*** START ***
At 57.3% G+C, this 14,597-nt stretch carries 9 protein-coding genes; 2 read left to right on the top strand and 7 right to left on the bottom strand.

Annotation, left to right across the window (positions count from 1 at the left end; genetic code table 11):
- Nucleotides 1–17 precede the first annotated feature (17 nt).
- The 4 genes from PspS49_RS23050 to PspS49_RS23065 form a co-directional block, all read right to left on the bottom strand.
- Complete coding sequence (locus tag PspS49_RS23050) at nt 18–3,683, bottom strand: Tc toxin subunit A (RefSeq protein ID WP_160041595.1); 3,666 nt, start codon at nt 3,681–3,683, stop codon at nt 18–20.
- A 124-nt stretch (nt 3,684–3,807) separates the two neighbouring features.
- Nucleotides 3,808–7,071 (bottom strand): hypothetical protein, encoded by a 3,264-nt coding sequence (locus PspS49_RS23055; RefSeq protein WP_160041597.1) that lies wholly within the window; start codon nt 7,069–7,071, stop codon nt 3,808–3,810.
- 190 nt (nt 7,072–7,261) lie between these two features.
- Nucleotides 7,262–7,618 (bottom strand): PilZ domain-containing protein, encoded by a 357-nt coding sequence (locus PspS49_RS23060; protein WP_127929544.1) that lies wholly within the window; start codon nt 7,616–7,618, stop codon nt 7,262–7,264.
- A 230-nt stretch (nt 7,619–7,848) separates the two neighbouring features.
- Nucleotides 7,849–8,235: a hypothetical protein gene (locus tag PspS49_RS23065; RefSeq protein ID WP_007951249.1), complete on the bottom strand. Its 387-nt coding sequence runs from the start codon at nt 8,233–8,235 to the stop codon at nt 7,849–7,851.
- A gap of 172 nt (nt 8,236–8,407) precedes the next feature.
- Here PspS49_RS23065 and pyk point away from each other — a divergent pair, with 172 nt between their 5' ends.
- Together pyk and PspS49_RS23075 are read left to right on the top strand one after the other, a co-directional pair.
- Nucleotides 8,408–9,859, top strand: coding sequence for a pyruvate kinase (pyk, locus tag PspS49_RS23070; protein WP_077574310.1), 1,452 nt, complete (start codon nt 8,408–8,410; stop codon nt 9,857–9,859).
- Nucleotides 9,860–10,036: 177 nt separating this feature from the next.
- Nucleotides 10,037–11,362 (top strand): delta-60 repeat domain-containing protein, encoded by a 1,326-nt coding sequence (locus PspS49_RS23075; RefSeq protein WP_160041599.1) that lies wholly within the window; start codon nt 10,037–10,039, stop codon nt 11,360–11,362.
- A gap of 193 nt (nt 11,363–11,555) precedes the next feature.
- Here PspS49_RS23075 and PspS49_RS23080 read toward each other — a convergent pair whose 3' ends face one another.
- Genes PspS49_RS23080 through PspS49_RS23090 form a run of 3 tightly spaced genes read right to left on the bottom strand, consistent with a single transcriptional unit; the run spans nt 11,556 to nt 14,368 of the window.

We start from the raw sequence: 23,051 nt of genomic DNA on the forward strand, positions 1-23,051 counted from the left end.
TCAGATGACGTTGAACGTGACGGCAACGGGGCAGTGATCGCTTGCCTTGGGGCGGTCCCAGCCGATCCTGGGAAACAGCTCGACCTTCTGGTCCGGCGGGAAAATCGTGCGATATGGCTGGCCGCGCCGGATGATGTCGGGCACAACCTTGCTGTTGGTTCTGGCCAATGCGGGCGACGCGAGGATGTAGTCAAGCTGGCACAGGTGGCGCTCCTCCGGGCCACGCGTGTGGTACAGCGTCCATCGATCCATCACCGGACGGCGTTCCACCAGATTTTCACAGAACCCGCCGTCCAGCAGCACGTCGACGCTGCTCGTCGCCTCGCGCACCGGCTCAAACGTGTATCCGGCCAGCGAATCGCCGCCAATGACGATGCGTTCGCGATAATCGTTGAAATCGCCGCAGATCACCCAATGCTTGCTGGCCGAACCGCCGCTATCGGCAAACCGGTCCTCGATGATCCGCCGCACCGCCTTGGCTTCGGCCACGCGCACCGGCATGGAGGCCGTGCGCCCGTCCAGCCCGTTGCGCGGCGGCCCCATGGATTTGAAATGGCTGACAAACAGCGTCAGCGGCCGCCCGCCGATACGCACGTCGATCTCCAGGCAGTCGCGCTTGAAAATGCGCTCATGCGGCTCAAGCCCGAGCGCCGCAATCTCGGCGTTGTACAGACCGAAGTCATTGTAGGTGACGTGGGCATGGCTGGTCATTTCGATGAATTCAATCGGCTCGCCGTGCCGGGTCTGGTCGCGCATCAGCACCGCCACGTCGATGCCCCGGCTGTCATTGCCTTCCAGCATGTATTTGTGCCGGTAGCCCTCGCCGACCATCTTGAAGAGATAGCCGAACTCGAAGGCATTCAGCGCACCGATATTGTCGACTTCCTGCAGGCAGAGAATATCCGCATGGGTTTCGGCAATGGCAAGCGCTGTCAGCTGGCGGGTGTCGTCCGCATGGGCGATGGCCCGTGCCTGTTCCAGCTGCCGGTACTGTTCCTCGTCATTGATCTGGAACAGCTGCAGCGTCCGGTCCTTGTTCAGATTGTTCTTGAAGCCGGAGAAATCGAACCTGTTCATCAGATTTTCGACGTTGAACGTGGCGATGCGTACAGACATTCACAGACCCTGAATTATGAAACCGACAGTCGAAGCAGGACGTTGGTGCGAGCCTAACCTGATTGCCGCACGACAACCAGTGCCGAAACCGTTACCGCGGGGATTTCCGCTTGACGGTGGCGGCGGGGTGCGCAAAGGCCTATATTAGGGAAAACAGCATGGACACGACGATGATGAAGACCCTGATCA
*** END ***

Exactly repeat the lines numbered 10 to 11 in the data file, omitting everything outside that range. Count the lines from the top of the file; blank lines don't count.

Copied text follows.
- A 230-nt stretch (nt 7,619–7,848) separates the two neighbouring features.
- Nucleotides 7,849–8,235: a hypothetical protein gene (locus tag PspS49_RS23065; RefSeq protein ID WP_007951249.1), complete on the bottom strand. Its 387-nt coding sequence runs from the start codon at nt 8,233–8,235 to the stop codon at nt 7,849–7,851.